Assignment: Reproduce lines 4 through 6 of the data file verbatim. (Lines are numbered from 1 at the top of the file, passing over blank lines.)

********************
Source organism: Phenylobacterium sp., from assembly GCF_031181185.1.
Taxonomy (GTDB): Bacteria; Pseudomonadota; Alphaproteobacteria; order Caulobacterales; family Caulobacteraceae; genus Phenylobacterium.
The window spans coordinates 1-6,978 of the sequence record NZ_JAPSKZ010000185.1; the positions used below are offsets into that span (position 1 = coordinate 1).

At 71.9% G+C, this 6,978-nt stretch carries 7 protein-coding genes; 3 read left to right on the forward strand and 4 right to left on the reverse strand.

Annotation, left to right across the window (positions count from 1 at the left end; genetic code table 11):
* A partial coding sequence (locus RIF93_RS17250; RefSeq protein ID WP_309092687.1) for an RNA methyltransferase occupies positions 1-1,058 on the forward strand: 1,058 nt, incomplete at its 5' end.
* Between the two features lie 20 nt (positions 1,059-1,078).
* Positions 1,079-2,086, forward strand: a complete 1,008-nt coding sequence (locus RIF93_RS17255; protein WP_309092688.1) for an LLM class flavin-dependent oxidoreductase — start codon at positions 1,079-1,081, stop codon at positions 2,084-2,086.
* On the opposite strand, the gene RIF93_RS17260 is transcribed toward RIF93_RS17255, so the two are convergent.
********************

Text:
At 71.9% G+C, this 6,978-nt stretch carries 7 protein-coding genes; 3 read left to right on the forward strand and 4 right to left on the reverse strand.

Annotation, left to right across the window (positions count from 1 at the left end; genetic code table 11):
* A partial coding sequence (locus RIF93_RS17250; RefSeq protein ID WP_309092687.1) for an RNA methyltransferase occupies positions 1-1,058 on the forward strand: 1,058 nt, incomplete at its 5' end.